"The Master of Narratives" is a new essay by Arthur Hayes. Brief retelling

In this article:

1. We are all speculators

2. How it works in the crypto market

3. What do I really do

4. Time for shitcoin stories

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Disclaimer: An approximate summary of the content of Arthur Hayes's essay is presented for informational purposes only.. The opinions expressed below are the personal views of the original author. His opinions may not reflect those of the Incrypted editors.

Former head of the BitMEX cryptocurrency exchange Arthur Hayes has published a new essay – Chief Story Officer. The author explains how narratives help us form opinions about the outside world and how they are created in the first place.

Hayes notes that his main task as the investment director of Maelstrom is to disseminate narratives dedicated to both general trends in the financial system and the crypto market, and specific projects. He also points to a shift from global stories to specific trends and tokens in future essays.

The Incrypted team has prepared a short retelling of the text.

We are all speculators

Every moment of our life is filled with uncertainty, and in order to overcome it, our brain constantly builds a probabilistic picture of the world around us.. Our actions are not based on facts, but on perceived probabilities of various outcomes.

A relevant example for me is the risk of getting caught in an avalanche while skiing.. The most comfortable routes for me are located in areas with a slope of 35°-40°, and this is the ideal gradient for an avalanche.. Therefore, my guide makes a preliminary assessment of the likelihood of an avalanche, taking into account the appearance of the snow, weather conditions, as well as recent observations of other guides. If the risk is too high, we won't start riding.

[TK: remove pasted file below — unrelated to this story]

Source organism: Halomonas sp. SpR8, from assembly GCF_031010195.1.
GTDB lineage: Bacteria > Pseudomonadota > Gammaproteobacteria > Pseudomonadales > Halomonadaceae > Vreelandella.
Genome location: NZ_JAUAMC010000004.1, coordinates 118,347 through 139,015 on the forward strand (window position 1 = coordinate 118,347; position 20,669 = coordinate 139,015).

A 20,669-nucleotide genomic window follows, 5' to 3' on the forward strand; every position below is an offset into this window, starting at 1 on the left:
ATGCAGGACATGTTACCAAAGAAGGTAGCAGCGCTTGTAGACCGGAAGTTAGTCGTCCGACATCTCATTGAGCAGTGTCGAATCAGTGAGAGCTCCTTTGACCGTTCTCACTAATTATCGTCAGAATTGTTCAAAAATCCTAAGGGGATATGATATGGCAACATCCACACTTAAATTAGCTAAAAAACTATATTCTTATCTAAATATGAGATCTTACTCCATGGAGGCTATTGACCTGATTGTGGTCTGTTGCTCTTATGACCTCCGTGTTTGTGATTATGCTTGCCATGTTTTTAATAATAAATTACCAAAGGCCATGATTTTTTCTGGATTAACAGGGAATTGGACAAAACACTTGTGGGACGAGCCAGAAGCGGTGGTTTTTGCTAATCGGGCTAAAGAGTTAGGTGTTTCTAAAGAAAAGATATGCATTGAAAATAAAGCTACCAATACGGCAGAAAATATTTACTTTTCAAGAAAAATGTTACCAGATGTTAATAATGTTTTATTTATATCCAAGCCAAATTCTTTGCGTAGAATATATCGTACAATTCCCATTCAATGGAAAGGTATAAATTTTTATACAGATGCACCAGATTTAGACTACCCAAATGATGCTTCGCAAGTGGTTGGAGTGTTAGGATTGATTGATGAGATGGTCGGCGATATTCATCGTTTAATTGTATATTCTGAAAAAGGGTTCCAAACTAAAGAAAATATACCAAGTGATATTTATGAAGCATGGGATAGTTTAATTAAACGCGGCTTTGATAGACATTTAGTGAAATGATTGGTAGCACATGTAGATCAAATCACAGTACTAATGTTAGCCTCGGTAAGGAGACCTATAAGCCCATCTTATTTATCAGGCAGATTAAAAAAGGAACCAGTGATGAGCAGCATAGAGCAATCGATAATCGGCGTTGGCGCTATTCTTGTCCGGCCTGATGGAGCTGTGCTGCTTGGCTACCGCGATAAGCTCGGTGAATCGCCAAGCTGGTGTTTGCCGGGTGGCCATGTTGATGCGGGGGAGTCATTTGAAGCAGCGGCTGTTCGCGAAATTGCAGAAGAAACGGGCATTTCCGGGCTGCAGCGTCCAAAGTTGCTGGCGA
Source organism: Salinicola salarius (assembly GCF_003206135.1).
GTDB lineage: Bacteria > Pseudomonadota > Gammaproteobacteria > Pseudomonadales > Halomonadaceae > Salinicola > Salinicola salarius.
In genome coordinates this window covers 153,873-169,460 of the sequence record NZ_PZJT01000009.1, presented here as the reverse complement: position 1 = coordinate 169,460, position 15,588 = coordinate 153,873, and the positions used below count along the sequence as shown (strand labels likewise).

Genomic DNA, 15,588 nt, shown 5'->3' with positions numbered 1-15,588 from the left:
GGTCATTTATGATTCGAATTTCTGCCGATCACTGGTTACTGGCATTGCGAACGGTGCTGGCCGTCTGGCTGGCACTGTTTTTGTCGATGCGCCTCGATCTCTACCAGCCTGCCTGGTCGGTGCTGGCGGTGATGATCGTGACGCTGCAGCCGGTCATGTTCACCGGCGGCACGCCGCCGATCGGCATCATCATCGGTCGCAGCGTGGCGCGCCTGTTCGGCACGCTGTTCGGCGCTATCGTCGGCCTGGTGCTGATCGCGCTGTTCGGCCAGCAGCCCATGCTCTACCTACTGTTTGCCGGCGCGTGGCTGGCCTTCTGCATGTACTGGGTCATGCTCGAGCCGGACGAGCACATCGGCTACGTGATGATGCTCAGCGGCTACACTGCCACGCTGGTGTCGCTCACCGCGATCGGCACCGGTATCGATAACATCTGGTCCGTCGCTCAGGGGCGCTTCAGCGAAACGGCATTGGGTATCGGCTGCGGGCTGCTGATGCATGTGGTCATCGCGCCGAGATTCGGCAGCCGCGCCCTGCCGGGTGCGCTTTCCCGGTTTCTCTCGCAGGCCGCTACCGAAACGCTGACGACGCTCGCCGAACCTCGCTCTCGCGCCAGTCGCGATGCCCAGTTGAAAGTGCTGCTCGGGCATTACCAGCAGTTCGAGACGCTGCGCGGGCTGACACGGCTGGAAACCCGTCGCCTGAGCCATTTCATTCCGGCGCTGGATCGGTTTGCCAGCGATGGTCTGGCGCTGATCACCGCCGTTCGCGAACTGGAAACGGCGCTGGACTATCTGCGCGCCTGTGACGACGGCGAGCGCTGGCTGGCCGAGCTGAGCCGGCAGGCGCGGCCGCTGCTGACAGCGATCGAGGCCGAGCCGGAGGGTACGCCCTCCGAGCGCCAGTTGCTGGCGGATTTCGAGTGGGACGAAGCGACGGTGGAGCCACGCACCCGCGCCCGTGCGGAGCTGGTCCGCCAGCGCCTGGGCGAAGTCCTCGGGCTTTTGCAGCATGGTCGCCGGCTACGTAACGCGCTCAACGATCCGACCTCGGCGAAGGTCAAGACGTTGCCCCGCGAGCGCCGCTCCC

The story you tell yourself about certain actions and possible consequences shapes your perception of risk.. I call these stories narratives.

For social creatures like humans, narrative relies primarily on the “wisdom” of the crowd, so its power grows with the number of people who believe in it. At the same time, the narrative is also created by objective facts – in most cases these are individual events indicating the riskiness of certain behavior (the fact that skiers die in avalanches is a fact). Stories, opinions and objective facts come together to create a cohesive narrative.

We require this combination because it is difficult for an individual to know the number of skiers killed by avalanches on a 40° slope compared to the total number of runs. We have no way of establishing exact data, so we rely on the experience of other people.

For example, I know that avalanches are more likely on these slopes. But my guide, who has extensive experience and skills in identifying avalanche slopes, believes that this particular route is safe. “Safe” in this case does not mean that an avalanche will not occur, it only implies that the probability of its occurrence is low enough to be acceptable. So, trusting in my guide's knowledge, which has evolved from the experience of thousands of other mountaineering guides, I will follow him down this slope.

The way we distribute probabilities depends not on the facts or technology themselves, but on their perception. Perception, in turn, is built on what other people, who (we assume) are more experienced or educated, think about the subject that interests us.

How it works in the crypto market

Let's say a new project offers technology to solve a particular problem.. This problem is well known, and tokens from other projects working in the same direction are highly valued.